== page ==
Lisa Scottoline is The New York Times best-selling author and Edgar award-winning author of 30 novels, including her latest novel, “After Anna” coming in April. Her novels are known for their emotionality and warm and down-to-earth characters which resonate with readers. She also writes a weekly column with her daughter Francesca for the Philadelphia Inquirer titled “Chick Wit” which is a witty and fun take on life from a woman’s perspective. Lisa has served as President of Mystery Writers of America and has taught a course she developed, “Justice and Fiction” at The University of Pennsylvania Law School, her alma mater. She lives in the Philadelphia area with an array of disobedient pets, and she wouldn’t have it any other way.
Read an interview with the author before her visit at Franklin College on April 12.
Johnson County Public Library: Where do you get the ideas for your books?
Lisa Scottoline: I get my ideas from the strangest things. The truth is any book I write is really from the heart. They are thrillers, but there’s a huge emotional component. The idea has to come from some place inside me, some place it really connects. I remember I got the idea for “Dirty Blonde” when I was walking in my local mall. I heard someone use the expression “She’s a dirty blonde,” and I thought “I love that expression!” I hadn’t heard it in a while and I wanted to write a book about a dirty blonde. It was a sensational book and I really think the germ of that idea really came from that snippet of an overheard word in a mall.
JCPL: Is it true that you wrote a book based on a guy you saw in a magazine?
LS: I was looking in a magazine, because I read all the time, and there’s a drop-dead gorgeous male model. (I admit a little eye candy does interest me.) And I’m looking at this guy and he was so interesting looking. And I know it sounds creepy, but I thought I want to write a book where he is the love interest. Because, believe me, he would be a love interest. And he is actually exactly the love interest in “Daddy’s Girl.” I actually wrote a book partly about him and the attractive way he looked and the way he was unconventionally handsome and kind of furry and beary! I thought what kind of woman would be attracted to him and what sort of situation would she be in. All the ideas for my books come from something like that in my life.
JCPL: We’ve heard you do a ton of research for your books. What have you done to make sure your novels are as correct and as realistic as possible?
LS: Second hand experiences just aren’t good enough. I want to see, feel, hear and experience the same things the characters will. That has lead me to taking boxing lessons, visiting a convent, driving up the front steps of the Art Museum in Philadelphia (the famous Rocky stairs) just to make sure it can be done, standing on the roof of my car in a parking garage to figure out a real-life escape route for a character, visiting a junkyard and participating in a weekly poker game. But my favorite research, by far, would have to be the shoe shopping expeditions for “Courting Trouble.”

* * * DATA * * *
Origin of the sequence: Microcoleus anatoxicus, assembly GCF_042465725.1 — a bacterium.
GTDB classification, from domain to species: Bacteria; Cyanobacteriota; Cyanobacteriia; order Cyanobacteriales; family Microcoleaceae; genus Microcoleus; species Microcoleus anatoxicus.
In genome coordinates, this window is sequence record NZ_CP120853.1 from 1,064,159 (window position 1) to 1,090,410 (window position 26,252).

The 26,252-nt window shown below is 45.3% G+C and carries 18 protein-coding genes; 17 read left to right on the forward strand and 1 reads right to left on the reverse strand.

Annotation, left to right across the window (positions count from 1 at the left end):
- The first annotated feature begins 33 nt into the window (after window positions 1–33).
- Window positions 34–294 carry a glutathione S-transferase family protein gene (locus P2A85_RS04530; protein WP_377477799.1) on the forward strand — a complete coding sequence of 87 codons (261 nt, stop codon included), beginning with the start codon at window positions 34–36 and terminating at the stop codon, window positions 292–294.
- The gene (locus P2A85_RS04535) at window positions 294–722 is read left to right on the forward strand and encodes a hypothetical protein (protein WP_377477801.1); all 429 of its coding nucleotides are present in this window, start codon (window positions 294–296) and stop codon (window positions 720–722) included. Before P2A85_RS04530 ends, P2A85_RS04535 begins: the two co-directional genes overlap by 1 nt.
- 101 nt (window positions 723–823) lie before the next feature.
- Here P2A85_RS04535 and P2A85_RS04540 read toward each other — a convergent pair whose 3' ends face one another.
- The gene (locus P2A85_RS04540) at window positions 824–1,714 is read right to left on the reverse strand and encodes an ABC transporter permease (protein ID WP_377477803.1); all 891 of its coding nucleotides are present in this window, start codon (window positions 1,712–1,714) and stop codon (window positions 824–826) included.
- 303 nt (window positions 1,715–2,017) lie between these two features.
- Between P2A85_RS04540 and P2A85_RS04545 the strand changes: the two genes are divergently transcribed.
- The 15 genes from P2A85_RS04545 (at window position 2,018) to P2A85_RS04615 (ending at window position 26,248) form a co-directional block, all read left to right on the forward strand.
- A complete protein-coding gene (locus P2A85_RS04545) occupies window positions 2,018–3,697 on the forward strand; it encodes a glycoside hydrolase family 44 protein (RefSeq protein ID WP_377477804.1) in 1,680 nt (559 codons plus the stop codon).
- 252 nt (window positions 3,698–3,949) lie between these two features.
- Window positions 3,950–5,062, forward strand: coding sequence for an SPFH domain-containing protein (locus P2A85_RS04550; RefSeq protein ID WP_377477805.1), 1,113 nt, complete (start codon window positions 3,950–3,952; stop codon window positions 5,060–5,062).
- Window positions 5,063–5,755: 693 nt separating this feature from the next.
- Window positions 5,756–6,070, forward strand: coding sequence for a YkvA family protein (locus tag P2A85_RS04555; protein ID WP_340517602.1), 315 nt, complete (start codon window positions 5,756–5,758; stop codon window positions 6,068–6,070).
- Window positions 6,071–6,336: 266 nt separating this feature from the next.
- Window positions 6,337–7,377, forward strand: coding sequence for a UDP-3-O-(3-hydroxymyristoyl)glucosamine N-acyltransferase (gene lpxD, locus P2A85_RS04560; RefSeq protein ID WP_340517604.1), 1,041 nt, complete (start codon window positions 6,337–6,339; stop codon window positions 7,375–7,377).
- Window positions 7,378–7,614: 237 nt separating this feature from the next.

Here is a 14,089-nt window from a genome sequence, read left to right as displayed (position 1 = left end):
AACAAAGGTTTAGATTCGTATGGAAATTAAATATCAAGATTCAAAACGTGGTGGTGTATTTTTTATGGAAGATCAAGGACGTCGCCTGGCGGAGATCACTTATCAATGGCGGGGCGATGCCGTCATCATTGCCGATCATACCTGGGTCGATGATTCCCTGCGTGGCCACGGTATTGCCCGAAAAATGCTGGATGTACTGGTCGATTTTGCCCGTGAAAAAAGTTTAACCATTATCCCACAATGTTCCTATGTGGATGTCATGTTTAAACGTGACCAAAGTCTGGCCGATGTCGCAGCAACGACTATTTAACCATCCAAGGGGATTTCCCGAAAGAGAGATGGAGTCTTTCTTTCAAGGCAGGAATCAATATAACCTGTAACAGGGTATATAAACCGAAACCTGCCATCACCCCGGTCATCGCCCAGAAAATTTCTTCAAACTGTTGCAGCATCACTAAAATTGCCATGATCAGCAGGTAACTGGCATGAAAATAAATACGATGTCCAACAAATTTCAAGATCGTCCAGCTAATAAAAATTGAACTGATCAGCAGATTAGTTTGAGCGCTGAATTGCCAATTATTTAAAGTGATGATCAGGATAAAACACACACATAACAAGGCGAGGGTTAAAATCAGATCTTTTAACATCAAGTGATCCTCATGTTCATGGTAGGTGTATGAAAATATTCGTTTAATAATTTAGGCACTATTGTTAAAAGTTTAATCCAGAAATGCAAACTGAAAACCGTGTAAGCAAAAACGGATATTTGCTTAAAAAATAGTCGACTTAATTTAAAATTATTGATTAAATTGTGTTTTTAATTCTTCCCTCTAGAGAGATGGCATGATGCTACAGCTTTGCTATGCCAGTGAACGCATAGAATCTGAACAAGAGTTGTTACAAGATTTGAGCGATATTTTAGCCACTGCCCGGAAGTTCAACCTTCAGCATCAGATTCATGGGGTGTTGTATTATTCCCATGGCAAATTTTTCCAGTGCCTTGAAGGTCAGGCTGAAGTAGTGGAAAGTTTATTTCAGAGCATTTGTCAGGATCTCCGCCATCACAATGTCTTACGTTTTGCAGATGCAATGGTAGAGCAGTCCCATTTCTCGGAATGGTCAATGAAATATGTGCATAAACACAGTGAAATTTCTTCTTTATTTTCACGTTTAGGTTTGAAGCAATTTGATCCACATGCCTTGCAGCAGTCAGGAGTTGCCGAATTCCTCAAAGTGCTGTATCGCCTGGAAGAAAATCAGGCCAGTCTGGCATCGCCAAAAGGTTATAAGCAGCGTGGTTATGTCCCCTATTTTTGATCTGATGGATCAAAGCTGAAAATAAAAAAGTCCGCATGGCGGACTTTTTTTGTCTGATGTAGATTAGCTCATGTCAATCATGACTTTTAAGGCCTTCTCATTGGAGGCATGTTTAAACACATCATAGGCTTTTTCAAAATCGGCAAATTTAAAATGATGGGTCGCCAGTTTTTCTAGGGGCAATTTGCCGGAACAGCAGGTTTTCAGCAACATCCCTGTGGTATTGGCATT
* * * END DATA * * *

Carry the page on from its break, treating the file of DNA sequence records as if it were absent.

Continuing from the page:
JCPL: What is your typical workday like?
LS: It’s an interesting job because I do it here in my house. I write seven days a week. I write all day long and I write into the night. I know, I have no life! But, that is what writing requires. It’s really hard work, good hard work. Jack London has a quote – “inspiration is something you go after with a club.” You don’t wait for the inspiration to strike like a lot of people think you do. Writing improves with practice. I write every day. I apply butt to chair. Don’t get up. Don’t run around. I have a job that doesn’t benefit from interruption. I insist that I write 2,000 words a day. That means some days it can take from 8 o’clock in the morning til 10 o’clock at night. And some days I get it all done in the morning and I’m all proud of myself, but I don’t get to stop. If I’m rockin’ that hard, I’m going to stay with it!
JCPL: Could you describe your writing process for us?
LS: I don’t write from an outline. Lots of people do, but I’m convinced that the world divides into people who are super organized and write without outlines – and God bless them, when I grow up I’m going to be one of them. But when I write, it’s just an idea and I go tell the story. And the truth is, I’m figuring it out as you’re figuring it out. I hope the writing has a real freshness to it because I don’t know the end. I don’t know the middle of the story. I make sure the first draft gets done. I’m not allowed to edit it at all in the first draft stage. When I finally finish it, then it’s polishing time. That’s how I do it.